There will be patients (and family members) who are still uncooperative and fractious no matter how good your rapport building skills. It's the nature of the job. But don't judge all patients by those few. The majority of patients are looking to you to help them. They want to feel better. They want to trust you and they are willing to work with you to get well. They are looking for a partner to help them navigate the often difficult and scary path of illness. Let them know you care and that you genuinely understand and it can be a truly rewarding partnership.

Day I: Why do I write about my health.
Day 2: Find a quote and use it as inspiration.
Day 3: I don't know about this, but I'd like to.
Day 4: A chronic handbag
Day 5: Health Activist Soapbox 
Day 6: And I've done my back, because it's not like I had anything else going on.
Day 7: Setbacks. Vlog time.
Day 8: A letter to my health.
Day 9: No Blogging Day.
Day 10: Taking a little Time.
Day 11: Strength
Day 12: Chronically Blogging Australia
Day 13: Taboo
Day 14: Favourite Blogs
Day 15: No Blogging Day
Day 16: How to be Alone.
Day 17: No Blogging Day
Day 18: No Blogging Day

Friday 16 November 2012

How to be alone: Day 16 #NHBPM

"What about day 15?" I hear you say. Well Day 15 went past in a blur of "OMG I really don't feel right!" complete with numb face and rapidly greying vision* followed by waking up on the couch 3hrs later with a drool covered pillow stuck to my face. Sexy, no? Needless to say blogging went out the window in favour of wallowing in self-pity and being rockingly incoherent.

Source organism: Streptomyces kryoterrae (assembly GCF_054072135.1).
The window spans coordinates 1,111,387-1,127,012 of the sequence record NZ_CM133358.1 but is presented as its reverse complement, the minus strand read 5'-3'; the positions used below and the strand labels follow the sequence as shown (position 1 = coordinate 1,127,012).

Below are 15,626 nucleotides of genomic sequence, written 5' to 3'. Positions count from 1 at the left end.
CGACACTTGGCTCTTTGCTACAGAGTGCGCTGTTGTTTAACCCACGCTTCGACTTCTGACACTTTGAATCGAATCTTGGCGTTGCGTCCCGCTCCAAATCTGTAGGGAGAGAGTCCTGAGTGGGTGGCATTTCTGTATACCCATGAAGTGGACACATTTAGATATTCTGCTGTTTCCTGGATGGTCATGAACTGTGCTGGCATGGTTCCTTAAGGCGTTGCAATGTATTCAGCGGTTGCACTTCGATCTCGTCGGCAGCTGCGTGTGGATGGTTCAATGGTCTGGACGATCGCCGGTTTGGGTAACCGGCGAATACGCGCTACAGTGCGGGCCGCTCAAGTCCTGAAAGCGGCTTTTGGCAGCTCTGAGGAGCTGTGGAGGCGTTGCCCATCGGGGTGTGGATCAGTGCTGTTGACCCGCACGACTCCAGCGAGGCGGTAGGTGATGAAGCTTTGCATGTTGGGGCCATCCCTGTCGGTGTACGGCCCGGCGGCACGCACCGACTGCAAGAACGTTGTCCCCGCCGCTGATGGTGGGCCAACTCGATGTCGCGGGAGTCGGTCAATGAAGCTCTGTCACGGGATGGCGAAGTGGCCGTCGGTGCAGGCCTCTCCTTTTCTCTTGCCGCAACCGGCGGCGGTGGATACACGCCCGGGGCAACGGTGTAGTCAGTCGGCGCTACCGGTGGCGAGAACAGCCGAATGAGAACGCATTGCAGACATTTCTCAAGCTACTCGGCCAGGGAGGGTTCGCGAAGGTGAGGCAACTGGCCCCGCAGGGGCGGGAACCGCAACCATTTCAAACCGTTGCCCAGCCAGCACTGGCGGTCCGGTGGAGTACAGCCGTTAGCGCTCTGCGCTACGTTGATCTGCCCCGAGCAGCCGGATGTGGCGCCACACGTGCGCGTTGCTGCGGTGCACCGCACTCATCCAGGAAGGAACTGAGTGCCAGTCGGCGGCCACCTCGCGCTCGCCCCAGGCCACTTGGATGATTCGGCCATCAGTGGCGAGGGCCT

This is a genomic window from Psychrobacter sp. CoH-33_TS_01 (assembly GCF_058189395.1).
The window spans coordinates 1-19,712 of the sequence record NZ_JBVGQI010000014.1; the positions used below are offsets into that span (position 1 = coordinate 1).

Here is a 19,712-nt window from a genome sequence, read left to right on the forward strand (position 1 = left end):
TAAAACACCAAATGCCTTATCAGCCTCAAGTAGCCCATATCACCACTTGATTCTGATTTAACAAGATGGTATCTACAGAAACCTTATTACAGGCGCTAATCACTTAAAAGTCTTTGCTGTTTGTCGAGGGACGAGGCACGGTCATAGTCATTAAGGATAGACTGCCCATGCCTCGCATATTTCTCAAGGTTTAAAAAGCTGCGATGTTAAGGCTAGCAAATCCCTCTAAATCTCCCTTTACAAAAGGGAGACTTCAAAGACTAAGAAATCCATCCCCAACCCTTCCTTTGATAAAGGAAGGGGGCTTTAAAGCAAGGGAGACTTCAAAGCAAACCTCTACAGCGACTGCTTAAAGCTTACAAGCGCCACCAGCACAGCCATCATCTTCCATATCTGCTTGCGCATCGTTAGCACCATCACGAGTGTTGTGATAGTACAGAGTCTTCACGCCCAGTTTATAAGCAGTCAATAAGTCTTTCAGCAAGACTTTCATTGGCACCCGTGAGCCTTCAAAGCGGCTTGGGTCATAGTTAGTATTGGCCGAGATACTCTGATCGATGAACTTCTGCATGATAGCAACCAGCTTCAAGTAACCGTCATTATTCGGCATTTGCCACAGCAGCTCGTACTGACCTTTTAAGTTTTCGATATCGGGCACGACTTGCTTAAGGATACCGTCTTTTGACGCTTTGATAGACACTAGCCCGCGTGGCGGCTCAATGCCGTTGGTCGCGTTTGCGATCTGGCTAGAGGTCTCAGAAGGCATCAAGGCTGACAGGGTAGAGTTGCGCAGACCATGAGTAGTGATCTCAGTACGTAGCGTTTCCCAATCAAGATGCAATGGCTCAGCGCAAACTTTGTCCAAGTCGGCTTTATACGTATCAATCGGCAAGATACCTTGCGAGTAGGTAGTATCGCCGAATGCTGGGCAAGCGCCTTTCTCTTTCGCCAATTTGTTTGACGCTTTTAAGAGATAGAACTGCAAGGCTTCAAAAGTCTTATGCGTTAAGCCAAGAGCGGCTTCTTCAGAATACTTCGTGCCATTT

But I'm back baby. Tapping away for Day 16 like yesterday never happened.

Today's topic is easy.

Use a picture or video to inspire a post.

I have loved this video by filmaker, Andrea Dorfman, and poet/singer/songwriter, Tanya Davis, since I first saw it a few years ago.

 I have always been comfortable with my own company. In fact, I find I relax much better when by myself than with others. I like the time to clear my head and just be. I've been that way ever since I was a child. I was just as content, if not more, to sit by myself watching the Saturday afternoon classic movies on TV or immersing myself in a book, than out with others. I've always felt a little on the outer when I'm with other people. As if I somehow missed the secret code of fitting in, that innate shorthand of being in a group, which everyone else seemed to have mastered.

Overtime I grew to enjoy being by myself. Even pre-sick I would happily go to a movie by myself or drive into the city and go to the galleries or wander around the city laneways (Melbourne city laneways are amazing and well worth a look if you ever get the chance) for hours. I like losing myself in places and have always lived more in my head than in the real world. There is an ease, or maybe comfort, in my own company. Alone I can truly appreciate the world around me and/or immerse myself completely in an activity. And now when often there is no choice but to be by myself, I truly appreciate that comfort.